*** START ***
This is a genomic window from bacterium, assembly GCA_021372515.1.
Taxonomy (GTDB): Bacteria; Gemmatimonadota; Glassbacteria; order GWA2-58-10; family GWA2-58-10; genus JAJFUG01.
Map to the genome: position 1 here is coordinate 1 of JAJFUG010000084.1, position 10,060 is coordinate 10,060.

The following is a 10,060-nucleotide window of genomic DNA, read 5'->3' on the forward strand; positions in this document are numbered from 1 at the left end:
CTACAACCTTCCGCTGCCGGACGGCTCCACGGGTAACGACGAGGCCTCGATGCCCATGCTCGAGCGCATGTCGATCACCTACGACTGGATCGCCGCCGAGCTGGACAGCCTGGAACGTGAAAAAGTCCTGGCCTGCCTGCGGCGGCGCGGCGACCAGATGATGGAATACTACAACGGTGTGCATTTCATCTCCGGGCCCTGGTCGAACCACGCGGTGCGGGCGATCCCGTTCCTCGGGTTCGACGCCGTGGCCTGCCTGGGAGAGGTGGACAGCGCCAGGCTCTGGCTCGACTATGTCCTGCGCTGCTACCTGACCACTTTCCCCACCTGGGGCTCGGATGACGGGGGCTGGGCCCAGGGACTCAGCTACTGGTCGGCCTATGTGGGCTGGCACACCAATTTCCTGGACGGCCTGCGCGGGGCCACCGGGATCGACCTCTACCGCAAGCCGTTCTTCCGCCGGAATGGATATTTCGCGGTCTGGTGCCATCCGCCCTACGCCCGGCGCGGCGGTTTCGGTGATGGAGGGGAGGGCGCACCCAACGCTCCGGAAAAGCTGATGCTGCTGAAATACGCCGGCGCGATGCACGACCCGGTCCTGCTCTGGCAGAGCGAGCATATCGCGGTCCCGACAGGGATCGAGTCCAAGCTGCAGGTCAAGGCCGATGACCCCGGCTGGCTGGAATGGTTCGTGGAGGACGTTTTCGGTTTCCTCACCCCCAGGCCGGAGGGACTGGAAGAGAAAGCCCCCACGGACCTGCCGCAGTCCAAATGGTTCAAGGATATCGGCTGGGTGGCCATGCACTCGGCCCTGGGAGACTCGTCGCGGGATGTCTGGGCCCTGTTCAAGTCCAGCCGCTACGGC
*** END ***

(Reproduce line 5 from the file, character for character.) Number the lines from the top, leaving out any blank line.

CTACAACCTTCCGCTGCCGGACGGCTCCACGGGTAACGACGAGGCCTCGATGCCCATGCTCGAGCGCATGTCGATCACCTACGACTGGATCGCCGCCGAGCTGGACAGCCTGGAACGTGAAAAAGTCCTGGCCTGCCTGCGGCGGCGCGGCGACCAGATGATGGAATACTACAACGGTGTGCATTTCATCTCCGGGCCCTGGTCGAACCACGCGGTGCGGGCGATCCCGTTCCTCGGGTTCGACGCCGTGGCCTGCCTGGGAGAGGTGGACAGCGCCAGGCTCTGGCTCGACTATGTCCTGCGCTGCTACCTGACCACTTTCCCCACCTGGGGCTCGGATGACGGGGGCTGGGCCCAGGGACTCAGCTACTGGTCGGCCTATGTGGGCTGGCACACCAATTTCCTGGACGGCCTGCGCGGGGCCACCGGGATCGACCTCTACCGCAAGCCGTTCTTCCGCCGGAATGGATATTTCGCGGTCTGGTGCCATCCGCCCTACGCCCGGCGCGGCGGTTTCGGTGATGGAGGGGAGGGCGCACCCAACGCTCCGGAAAAGCTGATGCTGCTGAAATACGCCGGCGCGATGCACGACCCGGTCCTGCTCTGGCAGAGCGAGCATATCGCGGTCCCGACAGGGATCGAGTCCAAGCTGCAGGTCAAGGCCGATGACCCCGGCTGGCTGGAATGGTTCGTGGAGGACGTTTTCGGTTTCCTCACCCCCAGGCCGGAGGGACTGGAAGAGAAAGCCCCCACGGACCTGCCGCAGTCCAAATGGTTCAAGGATATCGGCTGGGTGGCCATGCACTCGGCCCTGGGAGACTCGTCGCGGGATGTCTGGGCCCTGTTCAAGTCCAGCCGCTACGGC